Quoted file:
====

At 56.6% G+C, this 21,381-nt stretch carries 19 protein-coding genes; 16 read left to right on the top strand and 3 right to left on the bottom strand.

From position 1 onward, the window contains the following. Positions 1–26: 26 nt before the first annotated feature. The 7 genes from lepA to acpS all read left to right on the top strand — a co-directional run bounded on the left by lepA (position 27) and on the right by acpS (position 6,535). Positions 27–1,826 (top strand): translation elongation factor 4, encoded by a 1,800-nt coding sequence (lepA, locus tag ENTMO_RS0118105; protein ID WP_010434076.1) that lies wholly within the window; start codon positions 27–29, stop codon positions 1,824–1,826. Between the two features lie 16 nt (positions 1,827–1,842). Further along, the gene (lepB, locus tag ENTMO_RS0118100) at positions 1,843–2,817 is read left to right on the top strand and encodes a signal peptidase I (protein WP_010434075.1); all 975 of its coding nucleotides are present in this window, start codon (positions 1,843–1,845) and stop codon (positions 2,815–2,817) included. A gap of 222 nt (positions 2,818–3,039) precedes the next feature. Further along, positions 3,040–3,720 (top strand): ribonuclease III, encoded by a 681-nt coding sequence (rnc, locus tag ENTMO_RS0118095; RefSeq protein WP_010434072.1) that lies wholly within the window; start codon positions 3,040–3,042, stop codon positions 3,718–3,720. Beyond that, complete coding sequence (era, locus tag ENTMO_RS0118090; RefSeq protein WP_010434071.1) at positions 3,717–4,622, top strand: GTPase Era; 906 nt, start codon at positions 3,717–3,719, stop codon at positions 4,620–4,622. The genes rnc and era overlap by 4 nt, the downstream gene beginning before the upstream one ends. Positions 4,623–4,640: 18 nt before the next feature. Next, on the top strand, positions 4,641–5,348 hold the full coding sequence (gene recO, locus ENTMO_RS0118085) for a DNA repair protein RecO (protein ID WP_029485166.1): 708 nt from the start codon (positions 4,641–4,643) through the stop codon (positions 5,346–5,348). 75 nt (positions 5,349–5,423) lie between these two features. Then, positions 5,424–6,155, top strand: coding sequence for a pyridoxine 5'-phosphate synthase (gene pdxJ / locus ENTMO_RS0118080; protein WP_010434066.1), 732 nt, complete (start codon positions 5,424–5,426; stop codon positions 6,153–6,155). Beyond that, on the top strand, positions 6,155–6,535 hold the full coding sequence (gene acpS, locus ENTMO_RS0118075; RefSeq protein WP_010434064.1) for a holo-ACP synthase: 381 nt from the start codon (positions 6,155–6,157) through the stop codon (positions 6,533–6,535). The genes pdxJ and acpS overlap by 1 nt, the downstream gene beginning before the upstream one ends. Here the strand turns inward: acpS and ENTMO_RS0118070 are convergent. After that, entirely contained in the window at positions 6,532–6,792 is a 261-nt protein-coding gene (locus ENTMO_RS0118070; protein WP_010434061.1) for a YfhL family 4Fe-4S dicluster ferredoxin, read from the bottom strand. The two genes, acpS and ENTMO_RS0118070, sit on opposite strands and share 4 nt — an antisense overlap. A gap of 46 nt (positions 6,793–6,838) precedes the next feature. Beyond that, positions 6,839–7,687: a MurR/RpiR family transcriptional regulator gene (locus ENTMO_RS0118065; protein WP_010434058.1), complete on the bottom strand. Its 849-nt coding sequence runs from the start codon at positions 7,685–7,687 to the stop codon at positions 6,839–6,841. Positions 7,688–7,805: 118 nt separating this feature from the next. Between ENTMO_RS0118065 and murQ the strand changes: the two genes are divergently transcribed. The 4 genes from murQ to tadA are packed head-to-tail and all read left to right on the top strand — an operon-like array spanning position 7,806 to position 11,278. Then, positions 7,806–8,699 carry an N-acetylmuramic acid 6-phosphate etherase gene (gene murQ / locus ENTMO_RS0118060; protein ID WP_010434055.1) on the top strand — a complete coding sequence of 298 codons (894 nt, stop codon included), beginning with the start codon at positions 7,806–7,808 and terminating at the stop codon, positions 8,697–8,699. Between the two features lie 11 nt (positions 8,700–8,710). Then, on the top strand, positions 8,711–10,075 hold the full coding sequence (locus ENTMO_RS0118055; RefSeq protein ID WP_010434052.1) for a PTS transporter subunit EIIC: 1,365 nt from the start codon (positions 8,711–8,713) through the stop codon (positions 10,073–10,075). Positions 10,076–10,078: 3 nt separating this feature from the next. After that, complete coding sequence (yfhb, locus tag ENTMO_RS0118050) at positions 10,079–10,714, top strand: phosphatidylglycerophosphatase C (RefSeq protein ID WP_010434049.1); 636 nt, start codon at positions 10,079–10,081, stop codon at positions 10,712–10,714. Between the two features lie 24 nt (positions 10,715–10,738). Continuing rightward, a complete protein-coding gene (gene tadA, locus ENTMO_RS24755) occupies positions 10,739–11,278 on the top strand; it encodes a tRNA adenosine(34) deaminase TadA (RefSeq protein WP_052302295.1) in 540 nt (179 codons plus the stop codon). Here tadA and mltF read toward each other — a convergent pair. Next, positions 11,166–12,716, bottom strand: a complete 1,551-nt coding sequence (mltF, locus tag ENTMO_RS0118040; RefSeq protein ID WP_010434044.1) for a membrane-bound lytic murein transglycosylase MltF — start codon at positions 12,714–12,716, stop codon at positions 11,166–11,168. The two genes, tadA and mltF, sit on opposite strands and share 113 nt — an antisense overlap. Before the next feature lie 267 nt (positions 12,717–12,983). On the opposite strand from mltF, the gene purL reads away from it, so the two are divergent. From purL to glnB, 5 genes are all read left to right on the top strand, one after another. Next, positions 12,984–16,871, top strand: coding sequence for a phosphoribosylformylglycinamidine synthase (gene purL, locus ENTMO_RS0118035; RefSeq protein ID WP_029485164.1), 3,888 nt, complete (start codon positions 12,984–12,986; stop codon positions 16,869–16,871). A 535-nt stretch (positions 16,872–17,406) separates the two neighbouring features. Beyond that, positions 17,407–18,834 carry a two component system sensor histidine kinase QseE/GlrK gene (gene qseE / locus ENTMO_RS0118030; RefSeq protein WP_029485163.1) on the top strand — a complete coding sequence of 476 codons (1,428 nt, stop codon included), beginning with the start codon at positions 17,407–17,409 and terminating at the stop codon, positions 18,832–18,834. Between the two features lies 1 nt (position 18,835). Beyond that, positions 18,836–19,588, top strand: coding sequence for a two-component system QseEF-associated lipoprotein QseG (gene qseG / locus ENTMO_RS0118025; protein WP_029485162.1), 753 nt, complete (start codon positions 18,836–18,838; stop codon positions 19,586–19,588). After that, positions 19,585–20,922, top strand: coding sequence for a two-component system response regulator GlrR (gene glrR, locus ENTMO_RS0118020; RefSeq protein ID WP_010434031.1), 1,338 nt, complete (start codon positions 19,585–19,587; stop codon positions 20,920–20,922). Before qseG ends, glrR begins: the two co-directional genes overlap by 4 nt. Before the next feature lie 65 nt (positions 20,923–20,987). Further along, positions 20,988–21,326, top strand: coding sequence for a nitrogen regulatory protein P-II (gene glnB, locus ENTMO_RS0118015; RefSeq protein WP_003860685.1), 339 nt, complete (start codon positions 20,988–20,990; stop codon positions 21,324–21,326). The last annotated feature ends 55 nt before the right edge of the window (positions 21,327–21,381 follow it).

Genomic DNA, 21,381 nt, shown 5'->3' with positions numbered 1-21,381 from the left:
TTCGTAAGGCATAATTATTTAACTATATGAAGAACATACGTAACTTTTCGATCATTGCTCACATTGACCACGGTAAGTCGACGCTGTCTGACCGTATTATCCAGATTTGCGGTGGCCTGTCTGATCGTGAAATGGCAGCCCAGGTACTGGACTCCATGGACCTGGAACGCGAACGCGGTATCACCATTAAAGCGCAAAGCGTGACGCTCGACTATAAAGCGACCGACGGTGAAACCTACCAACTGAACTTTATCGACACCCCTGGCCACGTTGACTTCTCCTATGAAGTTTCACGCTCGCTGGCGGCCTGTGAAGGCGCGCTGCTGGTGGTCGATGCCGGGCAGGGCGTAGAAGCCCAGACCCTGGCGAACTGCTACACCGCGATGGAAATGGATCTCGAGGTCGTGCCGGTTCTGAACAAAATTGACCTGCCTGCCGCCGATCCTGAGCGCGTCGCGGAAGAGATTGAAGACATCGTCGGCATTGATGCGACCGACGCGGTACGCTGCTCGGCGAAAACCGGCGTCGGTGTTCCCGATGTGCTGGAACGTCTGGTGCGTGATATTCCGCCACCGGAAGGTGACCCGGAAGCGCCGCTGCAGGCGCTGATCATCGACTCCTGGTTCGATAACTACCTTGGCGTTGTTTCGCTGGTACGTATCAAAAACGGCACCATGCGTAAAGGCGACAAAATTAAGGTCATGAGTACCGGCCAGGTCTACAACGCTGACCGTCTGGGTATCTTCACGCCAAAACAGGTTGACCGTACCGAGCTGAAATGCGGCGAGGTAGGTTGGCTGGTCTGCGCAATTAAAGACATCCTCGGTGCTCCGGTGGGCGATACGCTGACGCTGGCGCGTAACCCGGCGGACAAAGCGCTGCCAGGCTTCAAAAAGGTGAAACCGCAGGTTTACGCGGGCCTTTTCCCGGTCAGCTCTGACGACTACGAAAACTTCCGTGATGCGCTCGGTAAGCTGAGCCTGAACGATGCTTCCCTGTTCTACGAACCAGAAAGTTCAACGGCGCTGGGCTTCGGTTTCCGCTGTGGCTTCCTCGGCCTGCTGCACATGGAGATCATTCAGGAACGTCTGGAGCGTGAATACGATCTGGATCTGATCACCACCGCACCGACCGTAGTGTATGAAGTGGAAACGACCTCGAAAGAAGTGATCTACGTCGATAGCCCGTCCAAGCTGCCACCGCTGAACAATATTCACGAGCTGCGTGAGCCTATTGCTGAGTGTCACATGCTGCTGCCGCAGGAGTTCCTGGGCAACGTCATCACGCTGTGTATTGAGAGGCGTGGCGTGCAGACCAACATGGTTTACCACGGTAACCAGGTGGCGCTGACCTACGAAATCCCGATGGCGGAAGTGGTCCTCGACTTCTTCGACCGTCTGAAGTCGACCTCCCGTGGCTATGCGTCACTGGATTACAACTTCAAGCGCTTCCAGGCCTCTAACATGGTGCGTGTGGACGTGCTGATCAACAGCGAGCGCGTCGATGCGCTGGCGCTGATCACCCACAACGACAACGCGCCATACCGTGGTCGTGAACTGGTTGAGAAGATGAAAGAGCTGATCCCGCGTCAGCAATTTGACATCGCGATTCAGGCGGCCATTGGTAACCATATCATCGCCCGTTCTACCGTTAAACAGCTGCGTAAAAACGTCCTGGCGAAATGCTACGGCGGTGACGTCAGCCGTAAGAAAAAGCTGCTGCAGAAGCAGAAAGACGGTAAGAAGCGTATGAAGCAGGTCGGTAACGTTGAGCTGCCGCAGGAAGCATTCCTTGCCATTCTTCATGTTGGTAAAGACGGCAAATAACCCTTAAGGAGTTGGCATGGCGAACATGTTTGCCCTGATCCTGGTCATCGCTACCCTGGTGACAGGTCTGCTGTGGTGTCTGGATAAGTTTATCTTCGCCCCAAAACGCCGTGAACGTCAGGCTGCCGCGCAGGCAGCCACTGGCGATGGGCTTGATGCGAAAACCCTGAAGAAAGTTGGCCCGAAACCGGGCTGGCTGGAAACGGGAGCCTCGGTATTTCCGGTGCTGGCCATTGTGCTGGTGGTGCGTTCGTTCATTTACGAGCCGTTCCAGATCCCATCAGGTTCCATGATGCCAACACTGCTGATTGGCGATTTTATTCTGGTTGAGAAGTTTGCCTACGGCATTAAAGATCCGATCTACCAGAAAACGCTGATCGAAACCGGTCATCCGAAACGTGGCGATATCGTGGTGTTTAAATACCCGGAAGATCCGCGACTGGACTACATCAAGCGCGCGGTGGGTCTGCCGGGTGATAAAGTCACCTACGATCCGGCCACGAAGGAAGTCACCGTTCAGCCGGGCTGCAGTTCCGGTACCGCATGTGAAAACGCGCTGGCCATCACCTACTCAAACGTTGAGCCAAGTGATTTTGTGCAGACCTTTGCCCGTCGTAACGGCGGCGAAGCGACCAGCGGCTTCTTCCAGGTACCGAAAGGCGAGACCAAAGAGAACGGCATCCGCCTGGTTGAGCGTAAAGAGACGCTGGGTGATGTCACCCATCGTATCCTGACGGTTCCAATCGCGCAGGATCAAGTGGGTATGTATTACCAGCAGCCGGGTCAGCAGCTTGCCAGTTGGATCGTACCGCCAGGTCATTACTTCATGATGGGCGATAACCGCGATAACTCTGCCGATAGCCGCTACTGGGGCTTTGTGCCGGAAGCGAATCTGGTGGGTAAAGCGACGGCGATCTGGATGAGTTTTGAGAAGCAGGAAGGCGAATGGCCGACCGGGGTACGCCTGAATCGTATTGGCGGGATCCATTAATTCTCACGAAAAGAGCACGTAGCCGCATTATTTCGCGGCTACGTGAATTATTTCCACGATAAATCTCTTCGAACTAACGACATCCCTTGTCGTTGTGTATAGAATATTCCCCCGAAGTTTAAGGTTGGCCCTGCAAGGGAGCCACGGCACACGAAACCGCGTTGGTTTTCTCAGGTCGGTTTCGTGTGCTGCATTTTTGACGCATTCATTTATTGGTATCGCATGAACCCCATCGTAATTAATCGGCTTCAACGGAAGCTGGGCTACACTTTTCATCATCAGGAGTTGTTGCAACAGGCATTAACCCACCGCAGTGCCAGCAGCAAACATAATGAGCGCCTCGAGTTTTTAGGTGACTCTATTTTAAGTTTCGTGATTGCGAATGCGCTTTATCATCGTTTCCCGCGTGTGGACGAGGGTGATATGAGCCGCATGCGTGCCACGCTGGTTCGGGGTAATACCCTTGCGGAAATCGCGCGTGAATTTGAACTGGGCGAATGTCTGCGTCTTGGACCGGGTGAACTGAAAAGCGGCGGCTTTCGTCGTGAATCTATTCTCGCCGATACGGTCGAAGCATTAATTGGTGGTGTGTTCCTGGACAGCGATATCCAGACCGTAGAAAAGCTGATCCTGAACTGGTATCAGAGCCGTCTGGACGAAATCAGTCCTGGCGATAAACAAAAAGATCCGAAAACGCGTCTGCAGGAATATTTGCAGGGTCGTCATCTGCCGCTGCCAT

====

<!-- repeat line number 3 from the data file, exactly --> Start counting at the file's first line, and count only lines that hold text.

Genomic DNA, 21,381 nt, shown 5'->3' with positions numbered 1-21,381 from the left: